I agree. The hint in (2) is really confusing. However, I don't know why I thought 1, but not 0, satisfy this condition and thus chose B as the correct answer .
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14 Dec 2015, 03:39
1
I think this is a high-quality question and I agree with explanation. Please change the definition containing "of some other integer" to " of any integer" ; then the question is right; else 0 and 1 cannot be answers to option 2, thanks.
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19 Jan 2016, 09:43
joyandbliss wrote:
I think this is a high-quality question and I agree with explanation. Please change the definition containing "of some other integer" to " of any integer" ; then the question is right; else 0 and 1 cannot be answers to option 2, thanks.

Updated the question.
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Updated on: 13 May 2018, 10:42
NOTE THIS PLEASE ... the question clearly states that x is an INTEGER so x^2 = x^3 should be sufficient as 0 does not qualify as an integer and x can only take the value 1.THE question starts as if x is an INTEGER.
give me kudos if you think iam right:)

Originally posted by Vibhav10 on 13 May 2018, 10:35.
Last edited by Vibhav10 on 13 May 2018, 10:42, edited 1 time in total.
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13 May 2018, 10:40
Bunuel wrote:
Official Solution:

Statement (1) by itself is insufficient. $$x$$ can be 0 or 1.

Statement (2) by itself is insufficient. Perfect squares are integers 0, 1, 4, 9, 16, and so on. Similarly, perfect cubes are: 0, 1, 8, 27, 64... Thus $$x$$ can be 0 or 1.

Statements (1) and (2) combined are insufficient. For example: $$x$$ can still be 0 or 1.

NOTE THIS PLEASE ... the question clearly states that x is an INTEGER so x^2 = x^3 should be sufficient as 0 does not qualify as an integer and x can only take the value 1.THE question starts as if x is an INTEGER. i may be wrong somewhere though.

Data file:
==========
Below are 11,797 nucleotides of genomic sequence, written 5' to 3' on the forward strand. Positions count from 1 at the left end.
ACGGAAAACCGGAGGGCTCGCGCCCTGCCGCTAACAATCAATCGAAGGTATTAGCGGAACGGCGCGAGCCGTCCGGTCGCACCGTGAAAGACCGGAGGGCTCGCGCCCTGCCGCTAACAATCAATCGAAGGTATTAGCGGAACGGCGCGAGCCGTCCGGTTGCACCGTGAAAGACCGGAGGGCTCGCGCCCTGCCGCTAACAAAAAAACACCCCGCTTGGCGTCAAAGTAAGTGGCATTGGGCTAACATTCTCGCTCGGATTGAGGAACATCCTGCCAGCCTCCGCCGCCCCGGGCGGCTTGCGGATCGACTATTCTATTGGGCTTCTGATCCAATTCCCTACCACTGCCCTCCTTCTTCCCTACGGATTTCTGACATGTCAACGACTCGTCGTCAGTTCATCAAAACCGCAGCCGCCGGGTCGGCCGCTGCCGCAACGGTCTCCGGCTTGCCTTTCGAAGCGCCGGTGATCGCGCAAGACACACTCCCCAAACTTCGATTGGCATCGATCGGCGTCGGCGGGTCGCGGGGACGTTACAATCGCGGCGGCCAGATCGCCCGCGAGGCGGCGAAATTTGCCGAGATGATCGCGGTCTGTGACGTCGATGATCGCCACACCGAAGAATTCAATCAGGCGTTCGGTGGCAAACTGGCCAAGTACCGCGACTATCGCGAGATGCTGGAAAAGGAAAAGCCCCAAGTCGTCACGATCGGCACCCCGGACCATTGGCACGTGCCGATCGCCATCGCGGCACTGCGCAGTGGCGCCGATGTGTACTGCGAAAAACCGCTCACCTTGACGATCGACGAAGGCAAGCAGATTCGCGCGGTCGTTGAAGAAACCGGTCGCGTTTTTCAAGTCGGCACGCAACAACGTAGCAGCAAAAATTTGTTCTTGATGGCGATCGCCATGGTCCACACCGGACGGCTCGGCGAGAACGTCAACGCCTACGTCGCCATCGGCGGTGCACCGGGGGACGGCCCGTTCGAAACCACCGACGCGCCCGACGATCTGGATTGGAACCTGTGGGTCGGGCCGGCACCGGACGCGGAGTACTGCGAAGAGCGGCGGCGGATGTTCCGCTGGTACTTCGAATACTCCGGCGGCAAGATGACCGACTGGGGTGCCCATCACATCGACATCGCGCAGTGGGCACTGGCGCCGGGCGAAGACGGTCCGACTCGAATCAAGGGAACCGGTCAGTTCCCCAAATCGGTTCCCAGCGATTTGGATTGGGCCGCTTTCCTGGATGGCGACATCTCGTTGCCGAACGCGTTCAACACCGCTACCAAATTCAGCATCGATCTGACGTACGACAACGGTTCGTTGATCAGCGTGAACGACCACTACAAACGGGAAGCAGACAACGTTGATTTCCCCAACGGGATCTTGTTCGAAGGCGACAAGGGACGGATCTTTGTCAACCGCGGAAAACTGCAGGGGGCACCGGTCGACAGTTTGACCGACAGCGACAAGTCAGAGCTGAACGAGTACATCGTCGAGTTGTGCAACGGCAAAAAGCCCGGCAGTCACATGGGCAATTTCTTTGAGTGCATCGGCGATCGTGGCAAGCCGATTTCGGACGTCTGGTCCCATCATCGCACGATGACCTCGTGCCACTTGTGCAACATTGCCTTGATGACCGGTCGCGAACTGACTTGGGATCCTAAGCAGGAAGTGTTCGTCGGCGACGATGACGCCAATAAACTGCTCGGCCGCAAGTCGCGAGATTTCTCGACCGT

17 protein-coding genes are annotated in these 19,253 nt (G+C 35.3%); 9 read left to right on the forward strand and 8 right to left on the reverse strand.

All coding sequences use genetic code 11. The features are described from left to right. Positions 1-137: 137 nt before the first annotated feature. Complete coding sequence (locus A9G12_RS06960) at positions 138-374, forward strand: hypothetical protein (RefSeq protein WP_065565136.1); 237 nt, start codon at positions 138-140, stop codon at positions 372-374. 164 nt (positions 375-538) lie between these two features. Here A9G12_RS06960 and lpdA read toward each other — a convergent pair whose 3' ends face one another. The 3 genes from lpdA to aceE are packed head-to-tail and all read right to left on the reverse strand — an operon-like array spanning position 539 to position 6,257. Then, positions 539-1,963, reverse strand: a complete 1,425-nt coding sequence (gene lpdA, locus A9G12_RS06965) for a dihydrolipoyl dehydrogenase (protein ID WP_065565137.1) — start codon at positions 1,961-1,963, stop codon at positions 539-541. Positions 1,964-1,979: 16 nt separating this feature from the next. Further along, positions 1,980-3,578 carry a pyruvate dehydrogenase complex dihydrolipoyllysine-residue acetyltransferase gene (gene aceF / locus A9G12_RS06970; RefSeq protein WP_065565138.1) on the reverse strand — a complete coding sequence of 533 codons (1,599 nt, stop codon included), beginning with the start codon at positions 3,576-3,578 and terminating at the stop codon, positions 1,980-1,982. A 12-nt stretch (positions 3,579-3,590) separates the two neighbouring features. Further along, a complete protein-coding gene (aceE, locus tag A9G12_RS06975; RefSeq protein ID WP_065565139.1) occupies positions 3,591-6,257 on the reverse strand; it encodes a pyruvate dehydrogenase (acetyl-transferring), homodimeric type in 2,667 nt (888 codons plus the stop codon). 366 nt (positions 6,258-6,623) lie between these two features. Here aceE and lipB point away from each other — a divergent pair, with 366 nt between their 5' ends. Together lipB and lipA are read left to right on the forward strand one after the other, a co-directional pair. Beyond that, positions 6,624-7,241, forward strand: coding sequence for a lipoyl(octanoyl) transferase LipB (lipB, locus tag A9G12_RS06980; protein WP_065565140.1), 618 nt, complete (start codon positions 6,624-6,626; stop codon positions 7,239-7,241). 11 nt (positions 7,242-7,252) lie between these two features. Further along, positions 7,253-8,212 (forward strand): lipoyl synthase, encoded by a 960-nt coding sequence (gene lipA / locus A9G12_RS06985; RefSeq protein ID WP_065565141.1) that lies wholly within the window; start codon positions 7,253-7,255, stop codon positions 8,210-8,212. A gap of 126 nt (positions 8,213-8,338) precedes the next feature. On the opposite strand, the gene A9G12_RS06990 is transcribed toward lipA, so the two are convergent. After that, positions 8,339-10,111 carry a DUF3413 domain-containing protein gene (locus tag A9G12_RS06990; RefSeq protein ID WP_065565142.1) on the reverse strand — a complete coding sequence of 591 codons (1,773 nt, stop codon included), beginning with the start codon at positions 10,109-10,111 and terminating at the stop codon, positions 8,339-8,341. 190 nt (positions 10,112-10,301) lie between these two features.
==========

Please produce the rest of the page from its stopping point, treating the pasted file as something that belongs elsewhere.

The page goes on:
give me kudos if you think iam right:)
Math Expert
Joined: 02 Sep 2009
Posts: 52297

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13 May 2018, 11:36
Vibhav10 wrote:
Bunuel wrote:
Official Solution:

Statement (1) by itself is insufficient. $$x$$ can be 0 or 1.

Statement (2) by itself is insufficient. Perfect squares are integers 0, 1, 4, 9, 16, and so on. Similarly, perfect cubes are: 0, 1, 8, 27, 64... Thus $$x$$ can be 0 or 1.

Statements (1) and (2) combined are insufficient. For example: $$x$$ can still be 0 or 1.

NOTE THIS PLEASE ... the question clearly states that x is an INTEGER so x^2 = x^3 should be sufficient as 0 does not qualify as an integer and x can only take the value 1.THE question starts as if x is an INTEGER. i may be wrong somewhere though.
give me kudos if you think iam right:)

That's wrong.

ZERO:

1. 0 is an integer.

2. 0 is an even integer. An even number is an integer that is "evenly divisible" by 2, i.e., divisible by 2 without a remainder and as zero is evenly divisible by 2 then it must be even.

3. 0 is neither positive nor negative integer (the only one of this kind).

4. 0 is divisible by EVERY integer except 0 itself.

You should brush-up fundamentals before practising questions:
ALL YOU NEED FOR QUANT ! ! !

Hope it helps.
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15 Nov 2018, 21:55
totally unfair

i thought about 0 ...then the number has to be a perfect square , cube ...i figured 0 should not be counted ((((((((((
Re: M02-36 &nbs [#permalink] 15 Nov 2018, 21:55
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# M02-36

Moderators: chetan2u, Bunuel